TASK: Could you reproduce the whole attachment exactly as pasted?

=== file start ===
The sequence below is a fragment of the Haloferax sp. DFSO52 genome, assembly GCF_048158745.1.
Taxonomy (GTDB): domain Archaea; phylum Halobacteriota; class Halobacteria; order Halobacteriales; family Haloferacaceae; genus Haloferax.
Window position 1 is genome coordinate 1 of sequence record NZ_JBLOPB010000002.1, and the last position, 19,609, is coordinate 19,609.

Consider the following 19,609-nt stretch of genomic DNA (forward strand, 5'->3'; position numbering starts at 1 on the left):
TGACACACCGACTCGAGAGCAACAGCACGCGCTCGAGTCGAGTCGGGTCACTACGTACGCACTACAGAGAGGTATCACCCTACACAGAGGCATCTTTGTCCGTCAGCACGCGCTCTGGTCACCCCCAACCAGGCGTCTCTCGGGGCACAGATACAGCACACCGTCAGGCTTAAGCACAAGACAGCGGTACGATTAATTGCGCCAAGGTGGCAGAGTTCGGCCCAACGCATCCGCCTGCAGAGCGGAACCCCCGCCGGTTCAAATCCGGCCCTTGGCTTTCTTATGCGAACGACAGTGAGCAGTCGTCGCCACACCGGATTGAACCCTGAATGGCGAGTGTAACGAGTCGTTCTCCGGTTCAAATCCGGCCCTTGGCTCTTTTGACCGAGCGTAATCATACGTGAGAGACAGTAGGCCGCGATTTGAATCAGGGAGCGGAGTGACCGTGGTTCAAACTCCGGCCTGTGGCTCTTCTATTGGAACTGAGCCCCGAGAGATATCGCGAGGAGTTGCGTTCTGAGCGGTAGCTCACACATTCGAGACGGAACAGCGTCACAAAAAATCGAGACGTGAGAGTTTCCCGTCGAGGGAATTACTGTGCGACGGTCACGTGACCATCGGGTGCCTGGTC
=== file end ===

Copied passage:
The sequence below is a fragment of the Haloferax sp. DFSO52 genome, assembly GCF_048158745.1.
Taxonomy (GTDB): domain Archaea; phylum Halobacteriota; class Halobacteria; order Halobacteriales; family Haloferacaceae; genus Haloferax.
Window position 1 is genome coordinate 1 of sequence record NZ_JBLOPB010000002.1, and the last position, 19,609, is coordinate 19,609.

Consider the following 19,609-nt stretch of genomic DNA (forward strand, 5'->3'; position numbering starts at 1 on the left):
TGACACACCGACTCGAGAGCAACAGCACGCGCTCGAGTCGAGTCGGGTCACTACGTACGCACTACAGAGAGGTATCACCCTACACAGAGGCATCTTTGTCCGTCAGCACGCGCTCTGGTCACCCCCAACCAGGCGTCTCTCGGGGCACAGATACAGCACACCGTCAGGCTTAAGCACAAGACAGCGGTACGATTAATTGCGCCAAGGTGGCAGAGTTCGGCCCAACGCATCCGCCTGCAGAGCGGAACCCCCGCCGGTTCAAATCCGGCCCTTGGCTTTCTTATGCGAACGACAGTGAGCAGTCGTCGCCACACCGGATTGAACCCTGAATGGCGAGTGTAACGAGTCGTTCTCCGGTTCAAATCCGGCCCTTGGCTCTTTTGACCGAGCGTAATCATACGTGAGAGACAGTAGGCCGCGATTTGAATCAGGGAGCGGAGTGACCGTGGTTCAAACTCCGGCCTGTGGCTCTTCTATTGGAACTGAGCCCCGAGAGATATCGCGAGGAGTTGCGTTCTGAGCGGTAGCTCACACATTCGAGACGGAACAGCGTCACAAAAAATCGAGACGTGAGAGTTTCCCGTCGAGGGAATTACTGTGCGACGGTCACGTGACCATCGGGTGCCTGGTC